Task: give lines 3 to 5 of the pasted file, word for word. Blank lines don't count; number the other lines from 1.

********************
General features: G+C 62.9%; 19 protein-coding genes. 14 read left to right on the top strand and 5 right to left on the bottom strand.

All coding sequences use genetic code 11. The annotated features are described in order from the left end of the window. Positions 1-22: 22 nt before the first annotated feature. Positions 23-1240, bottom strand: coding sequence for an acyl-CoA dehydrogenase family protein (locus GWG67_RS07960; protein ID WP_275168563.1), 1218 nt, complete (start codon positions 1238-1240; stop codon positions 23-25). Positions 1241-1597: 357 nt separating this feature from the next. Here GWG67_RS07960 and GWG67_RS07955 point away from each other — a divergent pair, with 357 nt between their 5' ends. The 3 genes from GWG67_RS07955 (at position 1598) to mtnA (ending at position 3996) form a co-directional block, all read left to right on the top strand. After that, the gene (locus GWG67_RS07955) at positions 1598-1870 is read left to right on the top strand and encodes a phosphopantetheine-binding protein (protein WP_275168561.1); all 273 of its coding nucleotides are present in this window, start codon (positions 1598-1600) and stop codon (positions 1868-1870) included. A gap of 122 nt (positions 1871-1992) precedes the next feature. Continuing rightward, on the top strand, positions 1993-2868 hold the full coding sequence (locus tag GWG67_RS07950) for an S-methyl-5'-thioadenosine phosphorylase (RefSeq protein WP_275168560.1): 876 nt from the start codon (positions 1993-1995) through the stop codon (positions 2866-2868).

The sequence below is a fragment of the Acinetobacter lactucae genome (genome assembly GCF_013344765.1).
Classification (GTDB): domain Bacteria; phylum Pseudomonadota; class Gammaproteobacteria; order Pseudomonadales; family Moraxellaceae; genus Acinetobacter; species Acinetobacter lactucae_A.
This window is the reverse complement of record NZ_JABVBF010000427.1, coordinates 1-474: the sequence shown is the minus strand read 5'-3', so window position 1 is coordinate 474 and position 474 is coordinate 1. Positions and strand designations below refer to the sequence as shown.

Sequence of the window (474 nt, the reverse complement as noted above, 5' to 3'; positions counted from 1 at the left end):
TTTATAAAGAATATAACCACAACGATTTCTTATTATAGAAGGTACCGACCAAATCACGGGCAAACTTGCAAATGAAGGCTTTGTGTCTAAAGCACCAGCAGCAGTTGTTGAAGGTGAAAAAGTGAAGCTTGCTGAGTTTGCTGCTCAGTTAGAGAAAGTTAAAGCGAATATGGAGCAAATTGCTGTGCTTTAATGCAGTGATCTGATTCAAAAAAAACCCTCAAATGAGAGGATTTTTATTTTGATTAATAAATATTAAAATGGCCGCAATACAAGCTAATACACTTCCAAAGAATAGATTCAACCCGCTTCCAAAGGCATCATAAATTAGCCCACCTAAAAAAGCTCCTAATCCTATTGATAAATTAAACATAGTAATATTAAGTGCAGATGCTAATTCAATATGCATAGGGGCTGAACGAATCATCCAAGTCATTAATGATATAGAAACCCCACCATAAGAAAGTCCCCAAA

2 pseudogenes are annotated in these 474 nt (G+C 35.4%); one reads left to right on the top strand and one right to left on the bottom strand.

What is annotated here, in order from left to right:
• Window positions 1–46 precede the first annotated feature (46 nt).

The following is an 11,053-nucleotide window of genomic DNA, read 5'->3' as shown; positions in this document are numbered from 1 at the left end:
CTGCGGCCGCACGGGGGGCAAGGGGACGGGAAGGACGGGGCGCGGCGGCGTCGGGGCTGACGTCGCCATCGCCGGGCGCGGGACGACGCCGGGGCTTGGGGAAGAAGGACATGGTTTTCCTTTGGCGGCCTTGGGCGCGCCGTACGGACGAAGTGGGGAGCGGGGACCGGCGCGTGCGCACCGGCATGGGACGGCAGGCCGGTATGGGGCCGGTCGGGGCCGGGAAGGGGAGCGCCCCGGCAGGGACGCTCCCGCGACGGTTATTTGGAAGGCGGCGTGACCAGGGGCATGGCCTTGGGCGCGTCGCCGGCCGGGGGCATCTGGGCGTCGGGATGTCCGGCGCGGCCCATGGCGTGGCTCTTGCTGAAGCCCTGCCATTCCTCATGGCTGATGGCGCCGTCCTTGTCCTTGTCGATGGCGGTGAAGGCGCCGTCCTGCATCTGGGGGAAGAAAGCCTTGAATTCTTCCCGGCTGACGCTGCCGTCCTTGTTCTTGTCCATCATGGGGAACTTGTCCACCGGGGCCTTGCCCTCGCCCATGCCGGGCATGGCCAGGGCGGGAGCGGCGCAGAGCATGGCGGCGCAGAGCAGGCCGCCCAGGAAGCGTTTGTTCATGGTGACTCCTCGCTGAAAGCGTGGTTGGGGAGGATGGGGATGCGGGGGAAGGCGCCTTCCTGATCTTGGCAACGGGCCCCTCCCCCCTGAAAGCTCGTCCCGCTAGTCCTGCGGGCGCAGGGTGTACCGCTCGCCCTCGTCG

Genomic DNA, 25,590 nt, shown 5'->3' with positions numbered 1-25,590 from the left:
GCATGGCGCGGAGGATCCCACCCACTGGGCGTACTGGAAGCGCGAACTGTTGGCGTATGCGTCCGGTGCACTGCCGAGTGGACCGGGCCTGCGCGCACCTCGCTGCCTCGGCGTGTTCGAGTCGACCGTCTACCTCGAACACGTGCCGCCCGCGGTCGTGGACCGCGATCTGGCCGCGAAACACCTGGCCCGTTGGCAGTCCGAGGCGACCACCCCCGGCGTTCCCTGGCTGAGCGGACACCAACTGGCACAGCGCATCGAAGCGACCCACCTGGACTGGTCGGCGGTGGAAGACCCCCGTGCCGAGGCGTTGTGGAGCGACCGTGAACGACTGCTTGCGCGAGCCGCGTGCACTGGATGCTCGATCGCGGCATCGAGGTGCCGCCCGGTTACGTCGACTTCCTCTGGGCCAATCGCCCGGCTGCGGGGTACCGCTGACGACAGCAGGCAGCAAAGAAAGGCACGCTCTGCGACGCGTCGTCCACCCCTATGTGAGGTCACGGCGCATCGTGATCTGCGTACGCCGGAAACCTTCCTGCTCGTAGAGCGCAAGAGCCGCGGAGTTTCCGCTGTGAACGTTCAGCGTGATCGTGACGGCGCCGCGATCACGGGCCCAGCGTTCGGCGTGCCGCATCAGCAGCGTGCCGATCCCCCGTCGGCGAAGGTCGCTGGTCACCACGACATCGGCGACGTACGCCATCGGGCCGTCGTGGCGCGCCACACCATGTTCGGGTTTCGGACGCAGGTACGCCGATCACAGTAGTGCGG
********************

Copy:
The sequence below is a fragment of the Acinetobacter lactucae genome (genome assembly GCF_013344765.1).
Classification (GTDB): domain Bacteria; phylum Pseudomonadota; class Gammaproteobacteria; order Pseudomonadales; family Moraxellaceae; genus Acinetobacter; species Acinetobacter lactucae_A.
This window is the reverse complement of record NZ_JABVBF010000427.1, coordinates 1-474: the sequence shown is the minus strand read 5'-3', so window position 1 is coordinate 474 and position 474 is coordinate 1. Positions and strand designations below refer to the sequence as shown.